Saturday, May 21, 2016

What Happens When You Have Periodontal Disease

Periodontal Disease is caused by Bacterial Infection

Family dentists diagnose and treat periodontal disease to help you avoid losing teeth from a serious infection that spreads through soft tissues inside the mouth. Periodontal disease rarely occurs when you visit a dental professional on a regular basis to have plaque removed from teeth along with having cavities filled. Plaque is a hard substance that collects toward the base of teeth or in difficult to reach areas, and it contains bacteria that destroy dental enamel. Without quick intervention from a dentist, the bacteria multiply to invade your dental pulp and gum tissue.
Gingivitis Symptoms Begin

First Before developing this disease, you will have gingivitis that affects only the gum tissue with symptoms such as:

• Swollen tissue at the base of your teeth
• Reddish or purplish gum tissue
• A foul taste in your mouth
• Your gum tissue may look shiny
• Chronic halitosis despite daily dental hygiene
• Pain while drinking beverages or chewing food
• Bleeding from the gums while brushing or flossing your teeth

What Leads to Gingivitis?

You might be predisposed to gingivitis because of an inherited tendency, but in most cases, it is caused by poor dental hygiene, mental stress or bad habits such as smoking cigarettes. Poor diet may also increase the likelihood of developing gingivitis if you seldom consume vegetables or fruit that contains essential vitamins. If you have misaligned teeth, then removing plaque from tight spaces is often difficult, leading to bacteria that infects soft tissues in the mouth.

How It Is diagnosed

When you fail to seek assistance from a dentist for gingivitis as quickly as possible, the condition progresses to become periodontal disease. Cosmetic dentists can find evidence of this infection with a visual examination using a probe. In addition, X-ray images will show where there is infection inside the gum tissue. A diagnosis of periodontitis is serious because it can lead to infection in ligaments and alveolar bone that causes loss of teeth.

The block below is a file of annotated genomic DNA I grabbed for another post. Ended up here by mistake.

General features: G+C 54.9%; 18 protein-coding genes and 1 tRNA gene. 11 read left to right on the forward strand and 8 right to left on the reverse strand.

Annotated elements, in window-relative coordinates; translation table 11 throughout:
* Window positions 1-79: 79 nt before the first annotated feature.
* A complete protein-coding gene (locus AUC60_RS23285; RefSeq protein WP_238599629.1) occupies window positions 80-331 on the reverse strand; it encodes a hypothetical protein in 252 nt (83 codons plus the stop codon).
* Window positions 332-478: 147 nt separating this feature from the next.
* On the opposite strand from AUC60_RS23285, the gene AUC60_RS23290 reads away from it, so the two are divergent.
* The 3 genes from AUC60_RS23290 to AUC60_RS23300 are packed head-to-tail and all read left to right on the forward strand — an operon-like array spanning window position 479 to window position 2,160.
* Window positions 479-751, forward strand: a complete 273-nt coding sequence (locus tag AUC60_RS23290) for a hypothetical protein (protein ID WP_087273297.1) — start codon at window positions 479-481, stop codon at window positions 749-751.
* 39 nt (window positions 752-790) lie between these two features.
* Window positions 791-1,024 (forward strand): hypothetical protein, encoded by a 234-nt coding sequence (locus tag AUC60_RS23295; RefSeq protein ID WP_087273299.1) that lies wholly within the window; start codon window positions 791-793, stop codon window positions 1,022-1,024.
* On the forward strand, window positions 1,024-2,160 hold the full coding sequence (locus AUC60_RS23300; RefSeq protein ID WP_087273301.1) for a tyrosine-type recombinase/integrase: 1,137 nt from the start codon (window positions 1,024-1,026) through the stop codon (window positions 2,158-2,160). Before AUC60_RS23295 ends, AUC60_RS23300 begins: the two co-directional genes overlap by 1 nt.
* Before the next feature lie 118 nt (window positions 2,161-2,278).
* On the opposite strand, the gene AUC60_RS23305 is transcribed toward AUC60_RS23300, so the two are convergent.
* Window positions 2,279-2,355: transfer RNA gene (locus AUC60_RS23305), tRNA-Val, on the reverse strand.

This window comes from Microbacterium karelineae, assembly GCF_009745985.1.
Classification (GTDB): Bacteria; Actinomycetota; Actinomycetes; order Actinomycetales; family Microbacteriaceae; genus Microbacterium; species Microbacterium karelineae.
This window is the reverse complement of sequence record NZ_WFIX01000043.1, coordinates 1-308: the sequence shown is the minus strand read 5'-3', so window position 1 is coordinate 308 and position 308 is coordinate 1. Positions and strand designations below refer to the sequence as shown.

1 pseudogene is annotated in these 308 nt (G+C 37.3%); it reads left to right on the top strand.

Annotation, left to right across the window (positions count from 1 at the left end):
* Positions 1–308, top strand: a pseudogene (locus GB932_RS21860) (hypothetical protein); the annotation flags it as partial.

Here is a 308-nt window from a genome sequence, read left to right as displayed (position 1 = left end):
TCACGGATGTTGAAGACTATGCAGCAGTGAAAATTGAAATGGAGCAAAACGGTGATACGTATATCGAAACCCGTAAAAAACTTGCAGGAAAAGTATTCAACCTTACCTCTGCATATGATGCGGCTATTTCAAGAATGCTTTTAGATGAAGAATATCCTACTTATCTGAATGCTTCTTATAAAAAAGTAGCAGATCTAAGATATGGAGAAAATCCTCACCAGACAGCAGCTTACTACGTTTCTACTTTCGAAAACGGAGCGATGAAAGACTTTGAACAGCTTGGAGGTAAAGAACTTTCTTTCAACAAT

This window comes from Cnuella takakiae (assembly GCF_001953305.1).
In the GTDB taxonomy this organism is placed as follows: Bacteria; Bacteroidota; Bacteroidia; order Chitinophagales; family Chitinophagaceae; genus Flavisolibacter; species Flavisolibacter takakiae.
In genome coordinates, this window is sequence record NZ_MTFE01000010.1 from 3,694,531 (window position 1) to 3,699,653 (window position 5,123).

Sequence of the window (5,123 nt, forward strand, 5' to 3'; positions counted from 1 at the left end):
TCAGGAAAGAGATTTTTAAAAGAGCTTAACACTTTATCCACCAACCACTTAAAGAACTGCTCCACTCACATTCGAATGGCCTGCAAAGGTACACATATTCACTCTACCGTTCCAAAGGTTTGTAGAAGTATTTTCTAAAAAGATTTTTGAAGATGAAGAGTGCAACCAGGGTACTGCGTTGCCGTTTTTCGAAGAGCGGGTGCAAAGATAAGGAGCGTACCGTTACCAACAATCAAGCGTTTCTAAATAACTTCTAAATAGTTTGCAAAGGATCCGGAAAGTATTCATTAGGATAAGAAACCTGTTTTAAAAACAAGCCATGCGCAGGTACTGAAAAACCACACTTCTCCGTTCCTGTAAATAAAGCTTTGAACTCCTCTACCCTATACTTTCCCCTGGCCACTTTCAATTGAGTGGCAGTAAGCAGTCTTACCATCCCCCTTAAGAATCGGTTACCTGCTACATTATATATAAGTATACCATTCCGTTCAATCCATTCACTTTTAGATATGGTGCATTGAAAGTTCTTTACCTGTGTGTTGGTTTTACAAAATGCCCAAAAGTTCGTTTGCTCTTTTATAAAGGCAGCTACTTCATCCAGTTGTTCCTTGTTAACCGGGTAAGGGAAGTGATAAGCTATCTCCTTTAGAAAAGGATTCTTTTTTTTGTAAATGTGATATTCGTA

Dental Professionals Must Classify Periodontitis

There are seven levels of infection that family dentists look for to classify periodontal disease. Gingivitis is the first classification and is treatable with removal of plaque during a thorough dental cleaning. During this stage of periodontal disease, a patient often takes antibiotics to eliminate infection lurking in the oral tissues. The highest level of infection from periodontitis involves seeing abscesses on gum tissue. A dentist must also determine exactly where the infection is located by inspecting six areas around each tooth. When 30 percent of these sites are infected, the condition is considered localized, but if more are infected, then the periodontal disease is diagnosed as generalized. The last measurement of periodontitis infection is determining the amount of ligament loss.

How It is treated

It is important for you to realize that pain and loose teeth are the last or most severe signs of periodontal disease, and family dentists must intervene immediately with invasive treatment to remove the infectious tissue. The first treatment includes scaling the teeth with an instrument to remove calculus before debridement or removal of infected tissue. When X-rays reveal calculus on the roots of teeth, you require a root planing. For this procedure, you are anesthetized as the dentist inserts a curette to scrape infection from sensitive dental roots.

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